Chrysostom on corrupt priests – part 2

Two days ago I posted on a strong expression attributed to John Chrysostom:

The road to hell is paved with the skulls of bishops.

Commenters united to say that the ‘quote’ is bogus, and has long been known as such.  T.J. Buckton in Notes & Queries ser.1.V.117 (1852) p.92 (online here) writes as follows:

Hell paved with the Skulls of Priests (Vol. iv., p. 484.). — The French priest referred to in this Query had most probably quoted, at second or third hand, and with rhetorical embellishment — certainly not from the original direct — an expression of St. Chrysostom, m his third homily on the Acts of the Apostles :

“οὐκ οῖμαι εῖναι πόλλους ἐν τοῖς ἰερευσι τοὺς σωζομένους, ἀλλὰ πολλῳ πλείους τοὺς ἀπολλυμένους”

I know not if there be many in the priesthood, who are saved, but I know that many more perish.”

Gibbon has also quoted this passage at second hand (v. 399. note z.), for he says :

“Chrysostom declares his free opinion (tom. ix. hom. iii. in Act. Apostol. p. 29.) that the number of bishops who might be saved, bore a very small proportion to those who would be damned.”

It may be safely asserted that the above expression of Chrysostom is the strongest against the priesthood to be found in any of the Christian Fathers of authority in the Church.

T. J. Buckton.


Well!  A fairly definite opinion, that.  Can anyone find “vol. 4, p.484” in Google books?  I’d like to see the context, as this must be a reply.

On to Chrysostom’s Sermon III on Acts.  In the NPNF translation we find this:

I do not think there are many among Bishops that will be saved, but many more that perish;

Which is undoubtedly the same sentence.  I would tend to call that a mistranslation, except that Chrysostom is definitely talking about bishops, in context, and trying to deter men from corruptly obtaining high ecclesiastical office.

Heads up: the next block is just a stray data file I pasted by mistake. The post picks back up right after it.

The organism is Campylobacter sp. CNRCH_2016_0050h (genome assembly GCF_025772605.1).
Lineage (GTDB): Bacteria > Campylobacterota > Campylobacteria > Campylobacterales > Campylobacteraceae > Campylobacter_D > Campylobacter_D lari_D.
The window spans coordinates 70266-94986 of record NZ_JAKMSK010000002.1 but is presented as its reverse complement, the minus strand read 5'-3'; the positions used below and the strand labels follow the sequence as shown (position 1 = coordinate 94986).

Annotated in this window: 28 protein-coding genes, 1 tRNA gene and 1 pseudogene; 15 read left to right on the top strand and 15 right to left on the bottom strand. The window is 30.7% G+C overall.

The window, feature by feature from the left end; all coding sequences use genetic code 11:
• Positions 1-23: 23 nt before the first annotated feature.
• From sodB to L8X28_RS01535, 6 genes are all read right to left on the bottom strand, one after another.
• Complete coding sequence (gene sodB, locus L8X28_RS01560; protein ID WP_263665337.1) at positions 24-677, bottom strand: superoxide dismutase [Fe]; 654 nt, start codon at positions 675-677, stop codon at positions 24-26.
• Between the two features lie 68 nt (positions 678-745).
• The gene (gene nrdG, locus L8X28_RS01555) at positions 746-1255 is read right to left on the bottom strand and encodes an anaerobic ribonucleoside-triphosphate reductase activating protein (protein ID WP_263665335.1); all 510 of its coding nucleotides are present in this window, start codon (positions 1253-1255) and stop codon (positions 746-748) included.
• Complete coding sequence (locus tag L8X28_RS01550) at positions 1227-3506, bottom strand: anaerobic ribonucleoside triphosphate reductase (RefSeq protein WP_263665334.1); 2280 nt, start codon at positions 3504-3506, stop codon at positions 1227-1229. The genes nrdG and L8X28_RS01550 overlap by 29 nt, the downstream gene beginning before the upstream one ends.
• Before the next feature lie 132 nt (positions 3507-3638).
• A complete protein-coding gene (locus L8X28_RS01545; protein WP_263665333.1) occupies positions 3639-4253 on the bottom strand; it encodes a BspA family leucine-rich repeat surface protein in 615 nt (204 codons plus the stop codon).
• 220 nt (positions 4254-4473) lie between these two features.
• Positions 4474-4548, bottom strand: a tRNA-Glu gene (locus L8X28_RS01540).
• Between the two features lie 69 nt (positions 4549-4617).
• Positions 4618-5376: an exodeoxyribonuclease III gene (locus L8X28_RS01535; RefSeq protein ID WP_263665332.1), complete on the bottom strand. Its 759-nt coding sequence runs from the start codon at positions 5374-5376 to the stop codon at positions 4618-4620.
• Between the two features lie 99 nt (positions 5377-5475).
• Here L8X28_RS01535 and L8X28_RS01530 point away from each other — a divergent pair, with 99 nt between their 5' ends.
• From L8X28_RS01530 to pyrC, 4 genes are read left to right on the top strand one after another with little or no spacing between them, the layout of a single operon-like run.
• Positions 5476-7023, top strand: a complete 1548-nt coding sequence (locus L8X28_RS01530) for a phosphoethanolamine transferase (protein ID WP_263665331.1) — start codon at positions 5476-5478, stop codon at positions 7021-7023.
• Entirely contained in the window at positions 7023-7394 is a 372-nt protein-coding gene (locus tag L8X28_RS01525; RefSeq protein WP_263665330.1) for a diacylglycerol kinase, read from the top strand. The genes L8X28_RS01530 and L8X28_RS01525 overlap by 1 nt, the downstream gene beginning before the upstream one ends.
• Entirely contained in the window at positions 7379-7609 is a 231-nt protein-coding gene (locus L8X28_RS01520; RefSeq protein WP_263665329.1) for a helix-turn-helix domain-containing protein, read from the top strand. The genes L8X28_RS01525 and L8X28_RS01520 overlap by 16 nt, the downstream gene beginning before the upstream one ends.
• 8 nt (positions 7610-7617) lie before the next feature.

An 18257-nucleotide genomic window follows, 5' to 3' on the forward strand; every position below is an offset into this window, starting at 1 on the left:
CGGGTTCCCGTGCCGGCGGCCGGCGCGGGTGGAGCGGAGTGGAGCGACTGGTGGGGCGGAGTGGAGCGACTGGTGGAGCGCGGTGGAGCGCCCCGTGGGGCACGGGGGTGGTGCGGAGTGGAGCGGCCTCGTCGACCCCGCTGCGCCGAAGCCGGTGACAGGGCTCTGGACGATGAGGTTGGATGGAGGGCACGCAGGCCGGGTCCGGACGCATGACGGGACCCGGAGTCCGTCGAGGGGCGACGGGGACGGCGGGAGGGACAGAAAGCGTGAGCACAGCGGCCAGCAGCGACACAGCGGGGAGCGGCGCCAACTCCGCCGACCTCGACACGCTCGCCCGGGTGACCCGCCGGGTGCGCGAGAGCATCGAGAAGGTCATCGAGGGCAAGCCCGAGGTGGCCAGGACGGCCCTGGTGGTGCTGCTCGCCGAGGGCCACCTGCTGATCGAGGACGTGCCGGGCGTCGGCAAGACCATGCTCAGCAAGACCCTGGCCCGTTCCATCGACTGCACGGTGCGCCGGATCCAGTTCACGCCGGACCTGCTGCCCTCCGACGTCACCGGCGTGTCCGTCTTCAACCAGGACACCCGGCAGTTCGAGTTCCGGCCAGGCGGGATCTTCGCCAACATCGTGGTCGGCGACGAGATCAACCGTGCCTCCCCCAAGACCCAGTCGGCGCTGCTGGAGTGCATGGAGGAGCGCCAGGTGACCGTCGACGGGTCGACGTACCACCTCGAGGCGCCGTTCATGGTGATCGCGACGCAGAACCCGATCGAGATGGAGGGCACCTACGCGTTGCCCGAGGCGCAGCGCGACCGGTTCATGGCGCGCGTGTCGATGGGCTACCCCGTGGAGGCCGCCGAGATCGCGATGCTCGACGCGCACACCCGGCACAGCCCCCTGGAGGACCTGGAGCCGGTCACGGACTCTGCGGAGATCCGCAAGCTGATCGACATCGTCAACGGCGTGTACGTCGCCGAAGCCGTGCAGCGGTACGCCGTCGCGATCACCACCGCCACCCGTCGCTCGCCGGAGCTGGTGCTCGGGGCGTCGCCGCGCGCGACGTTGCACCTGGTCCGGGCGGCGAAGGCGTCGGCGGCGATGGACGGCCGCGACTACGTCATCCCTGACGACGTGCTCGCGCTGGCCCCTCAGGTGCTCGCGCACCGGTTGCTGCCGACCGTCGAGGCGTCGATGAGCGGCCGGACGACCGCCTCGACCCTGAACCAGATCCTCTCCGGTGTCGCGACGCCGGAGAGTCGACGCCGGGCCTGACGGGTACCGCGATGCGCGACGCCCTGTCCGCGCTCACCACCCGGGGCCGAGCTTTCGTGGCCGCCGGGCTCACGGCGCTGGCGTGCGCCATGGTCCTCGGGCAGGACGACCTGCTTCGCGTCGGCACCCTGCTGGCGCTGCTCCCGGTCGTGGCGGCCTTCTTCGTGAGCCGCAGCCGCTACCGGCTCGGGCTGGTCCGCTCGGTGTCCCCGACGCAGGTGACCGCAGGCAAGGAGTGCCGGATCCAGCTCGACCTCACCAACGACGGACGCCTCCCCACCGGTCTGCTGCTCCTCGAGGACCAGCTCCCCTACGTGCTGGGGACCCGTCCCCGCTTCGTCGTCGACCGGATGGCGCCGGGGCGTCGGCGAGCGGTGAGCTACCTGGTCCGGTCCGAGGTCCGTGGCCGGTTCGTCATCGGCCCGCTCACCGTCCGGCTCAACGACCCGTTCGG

8 thoughts on “Chrysostom on corrupt priests – part 2

  1. I found Notes and Queries and then clicked “More editions.” That generated a new search window with a bunch of weird text. I tacked on the phrase “skulls of bishops” to the end of it and presto, it came up!

  2. I can’t reproduce what you did. Would you spell it out in more detail so I can step through it? How did you find “notes and queries”? Where is the “More editions”? What was the “bunch of weird text” and where?

  3. 1. Open Google Book search at
    2. Type notes and queries and click search.
    3. When you see Notes and Queries in the results, click “Full view only” in the “Showing” drop-down box.
    4. click “More editions” underneath the book. This should generate a new page with text already in the search box. Something like “editions:0Q9299xCkhUyifUq9A”.
    5. Type “skulls of priests” with a space before it after the text:
    editions:0Q9299xCkhUyifUq9A skulls of priests
    6. Click Search Books.
    7. This *should* give you the result at the top of your list.

  4. Thank you very much for this!

    In step 3, when I choose “full view only”, all the “notes and queries” disappear and I end up with a page full of “Macbeth – p160” and the like.

    This must be the effect of the Google block on non-US readers. If I repeat via a US proxy, a more normal result appears, and the rest of the steps work.

    Interesting: even the searches don’t work properly for non-US readers!

  5. I’m glad I could be of help – sorry about the UK / US difference. Keep up the good work – Ad Fontes as the Reformers said!

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